Before the July fête, disconcerted by a younger officer’s promotion to major, L’Enfant wrote to General Washington seeking a promotion.[52] By May 1783, a Congressional committee which included Alexander Hamilton finally promoted L’Enfant to brevet major.[53] Now a field officer, L’Enfant was almost immediately requested by Washington to design a badge to be issued to the founding members of the Society of the Cincinnati. Boldly disregarding Washington’s desire for an oval design, L’Enfant proposed the bald eagle emblem which became the iconic hallmark of the society.[54] He also created designs for the society’s medal and membership certificate.[55] L’Enfant sailed for Paris in November 1783 to have the badges manufactured and to personally induct French officers into the society.[56] He returned from France in 1784 and became one of the very few French Continental officers to remain in America after the war.

Badge of the Society of the Cincinnati, c. 1783, gold and enamel, Cincinnati Art Museum, Wikimedia Commons.

It is hard to envision that Pierre—or Peter—L’Enfant would have been selected to formulate the plan for the nation’s capital had he not been a Continental Army officer. While he certainly would have been qualified for the position without his military service, it was the connections with men like Washington and Hamilton that proved to be critical to his appointment. However, these military bonds were not infinite and immutable. L’Enfant’s intransigence and “artistic temperament” during the latter part of 1791 proved to be too much for Washington and the District commissioners. L’Enfant’s dismissal or resignation (accounts vary) from the post certainly negatively affected his career trajectory. While he was later offered some payment for his work, opportunities for significant design commissions, and even a teaching position at West Point, he was too proud to accept them. Beyond the problems of his occupation was his wounded sense of honor. Perhaps the greatest slight one might have bestowed on the artist and designer was not even being credited with the capital design on engravings of the published plan.

Major Peter L’Enfant died on June 15, 1825, in Prince George’s County, Maryland. A modest obituary in the National Intelligencerdid credit him as being the “author” of the plan of Washington DC.[57] He may have remained an obscure figure if not for the City Beautiful movement of the late nineteenth century. With the movement’s heightening of the public’s appreciation of civic architecture came the belated recognition and admiration of the brilliance of L’Enfant’s plan. By 1908, the esteem for L’Enfant rose to such a degree that plans were made to reinter his remains within a new public memorial. He was the first foreign-born man to receive the honor of lying in state at the U.S. Capitol. Soon after, his remains were finally reinterred on a prominent hill in Arlington National Cemetery overlooking the city he designed. On the one-hundredth anniversary of his death, a second memorial marker was placed at his original gravesite in Maryland.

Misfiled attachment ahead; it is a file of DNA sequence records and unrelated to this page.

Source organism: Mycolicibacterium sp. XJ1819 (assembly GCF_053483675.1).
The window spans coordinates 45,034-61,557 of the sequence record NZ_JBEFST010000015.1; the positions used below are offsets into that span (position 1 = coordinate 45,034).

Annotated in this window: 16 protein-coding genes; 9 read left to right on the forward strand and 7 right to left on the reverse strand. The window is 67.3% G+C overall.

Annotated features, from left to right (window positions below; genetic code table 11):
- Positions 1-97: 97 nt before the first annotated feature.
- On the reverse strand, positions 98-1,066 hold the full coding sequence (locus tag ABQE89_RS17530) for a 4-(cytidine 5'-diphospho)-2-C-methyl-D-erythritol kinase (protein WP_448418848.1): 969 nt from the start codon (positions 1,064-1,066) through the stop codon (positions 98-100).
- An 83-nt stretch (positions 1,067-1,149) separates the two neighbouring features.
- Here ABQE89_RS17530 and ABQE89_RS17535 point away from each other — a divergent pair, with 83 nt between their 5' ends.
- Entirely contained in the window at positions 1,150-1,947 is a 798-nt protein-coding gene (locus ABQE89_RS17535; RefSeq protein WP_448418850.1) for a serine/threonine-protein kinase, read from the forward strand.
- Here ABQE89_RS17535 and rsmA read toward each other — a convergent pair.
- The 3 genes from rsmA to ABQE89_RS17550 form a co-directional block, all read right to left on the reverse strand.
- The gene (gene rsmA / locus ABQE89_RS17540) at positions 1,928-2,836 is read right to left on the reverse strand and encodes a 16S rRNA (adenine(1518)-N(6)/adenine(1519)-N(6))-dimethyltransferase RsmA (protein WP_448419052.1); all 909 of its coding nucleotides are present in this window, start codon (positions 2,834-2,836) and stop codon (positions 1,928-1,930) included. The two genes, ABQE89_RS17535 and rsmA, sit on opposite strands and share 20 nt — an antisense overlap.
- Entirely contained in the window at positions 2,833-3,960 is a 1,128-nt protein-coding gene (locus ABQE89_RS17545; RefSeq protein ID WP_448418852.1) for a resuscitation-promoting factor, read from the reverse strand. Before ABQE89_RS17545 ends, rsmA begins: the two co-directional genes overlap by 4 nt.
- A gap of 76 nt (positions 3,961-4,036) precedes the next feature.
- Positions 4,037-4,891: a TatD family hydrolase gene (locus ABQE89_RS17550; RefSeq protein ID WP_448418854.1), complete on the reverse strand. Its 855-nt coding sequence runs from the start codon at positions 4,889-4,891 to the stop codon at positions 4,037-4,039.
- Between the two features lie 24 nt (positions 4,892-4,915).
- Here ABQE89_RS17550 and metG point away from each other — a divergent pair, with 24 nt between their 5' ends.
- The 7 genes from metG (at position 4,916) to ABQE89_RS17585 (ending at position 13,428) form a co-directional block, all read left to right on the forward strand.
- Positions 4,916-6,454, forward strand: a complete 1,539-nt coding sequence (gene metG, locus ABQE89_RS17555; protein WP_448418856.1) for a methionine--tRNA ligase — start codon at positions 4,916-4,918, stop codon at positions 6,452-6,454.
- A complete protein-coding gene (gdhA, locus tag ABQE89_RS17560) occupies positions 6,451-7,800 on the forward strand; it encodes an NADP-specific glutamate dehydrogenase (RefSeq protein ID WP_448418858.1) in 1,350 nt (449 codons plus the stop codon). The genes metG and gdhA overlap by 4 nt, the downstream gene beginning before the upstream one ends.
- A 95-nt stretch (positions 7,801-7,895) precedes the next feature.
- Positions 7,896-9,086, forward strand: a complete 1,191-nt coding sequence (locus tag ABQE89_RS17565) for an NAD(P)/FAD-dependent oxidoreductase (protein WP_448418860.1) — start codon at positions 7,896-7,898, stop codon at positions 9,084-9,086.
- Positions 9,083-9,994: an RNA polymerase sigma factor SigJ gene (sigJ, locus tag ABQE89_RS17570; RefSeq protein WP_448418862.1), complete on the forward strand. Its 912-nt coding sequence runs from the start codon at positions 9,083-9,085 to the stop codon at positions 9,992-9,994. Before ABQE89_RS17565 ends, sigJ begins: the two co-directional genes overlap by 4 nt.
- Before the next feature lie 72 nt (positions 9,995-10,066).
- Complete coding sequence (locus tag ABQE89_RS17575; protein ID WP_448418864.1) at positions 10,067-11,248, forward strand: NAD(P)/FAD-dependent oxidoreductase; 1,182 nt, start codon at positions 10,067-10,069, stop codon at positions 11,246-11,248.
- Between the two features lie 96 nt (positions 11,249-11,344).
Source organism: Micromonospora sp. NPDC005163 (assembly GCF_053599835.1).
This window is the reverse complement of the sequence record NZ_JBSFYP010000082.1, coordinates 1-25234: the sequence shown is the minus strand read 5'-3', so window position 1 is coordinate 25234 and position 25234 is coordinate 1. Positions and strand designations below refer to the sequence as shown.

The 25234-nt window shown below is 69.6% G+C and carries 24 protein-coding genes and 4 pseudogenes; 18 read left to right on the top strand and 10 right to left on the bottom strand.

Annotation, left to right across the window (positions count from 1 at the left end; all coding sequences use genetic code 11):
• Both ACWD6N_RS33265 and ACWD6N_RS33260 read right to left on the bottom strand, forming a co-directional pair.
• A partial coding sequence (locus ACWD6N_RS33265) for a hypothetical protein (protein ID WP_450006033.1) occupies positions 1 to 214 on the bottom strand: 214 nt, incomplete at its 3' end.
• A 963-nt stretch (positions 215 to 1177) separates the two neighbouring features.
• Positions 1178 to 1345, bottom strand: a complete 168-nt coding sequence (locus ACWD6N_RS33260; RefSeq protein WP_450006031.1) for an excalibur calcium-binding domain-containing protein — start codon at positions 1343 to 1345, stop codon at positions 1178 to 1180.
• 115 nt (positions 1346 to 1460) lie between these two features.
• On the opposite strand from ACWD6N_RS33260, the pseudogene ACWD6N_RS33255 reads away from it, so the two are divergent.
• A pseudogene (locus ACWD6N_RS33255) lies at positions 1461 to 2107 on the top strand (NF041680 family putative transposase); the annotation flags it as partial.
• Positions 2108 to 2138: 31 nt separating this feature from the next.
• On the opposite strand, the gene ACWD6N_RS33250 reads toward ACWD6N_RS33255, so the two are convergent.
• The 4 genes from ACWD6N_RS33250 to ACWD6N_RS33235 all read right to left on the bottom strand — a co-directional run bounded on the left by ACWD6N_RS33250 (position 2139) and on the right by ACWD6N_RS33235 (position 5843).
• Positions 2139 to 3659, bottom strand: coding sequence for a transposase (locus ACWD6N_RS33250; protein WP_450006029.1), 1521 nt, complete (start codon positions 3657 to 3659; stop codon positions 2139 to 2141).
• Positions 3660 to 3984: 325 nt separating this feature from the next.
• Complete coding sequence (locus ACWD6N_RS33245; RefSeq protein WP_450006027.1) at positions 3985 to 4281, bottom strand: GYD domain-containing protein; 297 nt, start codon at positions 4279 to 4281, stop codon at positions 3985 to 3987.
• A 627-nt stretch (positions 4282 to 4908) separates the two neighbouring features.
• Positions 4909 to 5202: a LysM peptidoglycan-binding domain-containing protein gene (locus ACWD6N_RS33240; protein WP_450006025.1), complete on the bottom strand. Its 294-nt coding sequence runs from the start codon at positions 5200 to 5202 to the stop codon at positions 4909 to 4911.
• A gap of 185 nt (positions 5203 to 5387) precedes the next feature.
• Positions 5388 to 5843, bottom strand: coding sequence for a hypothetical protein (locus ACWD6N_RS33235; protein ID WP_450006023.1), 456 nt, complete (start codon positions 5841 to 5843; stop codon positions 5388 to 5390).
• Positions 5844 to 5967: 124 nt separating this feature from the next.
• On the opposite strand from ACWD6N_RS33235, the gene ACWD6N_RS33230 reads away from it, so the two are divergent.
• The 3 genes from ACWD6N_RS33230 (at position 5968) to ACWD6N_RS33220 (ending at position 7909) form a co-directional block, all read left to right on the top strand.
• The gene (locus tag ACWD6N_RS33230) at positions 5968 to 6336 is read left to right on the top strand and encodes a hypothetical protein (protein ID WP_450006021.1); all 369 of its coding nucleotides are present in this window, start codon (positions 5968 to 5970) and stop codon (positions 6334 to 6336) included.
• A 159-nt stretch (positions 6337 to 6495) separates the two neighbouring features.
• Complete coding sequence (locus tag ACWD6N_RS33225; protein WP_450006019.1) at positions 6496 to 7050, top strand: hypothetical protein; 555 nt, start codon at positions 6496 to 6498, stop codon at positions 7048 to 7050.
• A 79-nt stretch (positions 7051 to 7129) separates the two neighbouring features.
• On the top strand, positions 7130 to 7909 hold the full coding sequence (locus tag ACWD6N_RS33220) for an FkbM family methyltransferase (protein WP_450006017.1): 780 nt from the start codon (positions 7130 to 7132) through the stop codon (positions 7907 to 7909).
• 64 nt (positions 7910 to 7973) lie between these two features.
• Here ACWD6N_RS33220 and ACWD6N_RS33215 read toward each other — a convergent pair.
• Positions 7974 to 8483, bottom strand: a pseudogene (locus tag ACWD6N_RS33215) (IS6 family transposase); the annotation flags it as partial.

In the years after the war, L’Enfant was often described by those close to him as the “old major.” Others less acquainted with him may have been under the impression his first name was “Major” and not Peter, judging the way some addressed him. Certainly contributing to this was L’Enfant’s attire; being observed wearing a blue military coat on his many visits to government claim offices. All aspects of his life considered, it is clear that Peter L’Enfant’s sense of honor and identity were very closely tied to his major’s commission. This military identity extended further into the twentieth century where his two epitaphs prominently note his military rank of major. The readers of these inscriptions may go so far as to contemplate what alternative form and shape the nation’s capital city might have taken had it not been for Maj. Peter Charles L’Enfant of the Continental Army.


[1]H. Paul Caemmerer, The Life of Pierre Charles L’Enfant (New York: DaCapo, 1970), 1-3.


[3]Kenneth R. Bowling, Peter Charles L’Enfant: Vision, Honor, and Male Friendship in the Early American Republic (Washington, DC: Printed for The Friends of the George Washington University Libraries, 2002), 4.

[4]Brian N. Morton & Donald C. Spinelli, Beaumarchais and the American Revolution (Lanham, MD: Lexington, 2003), 47.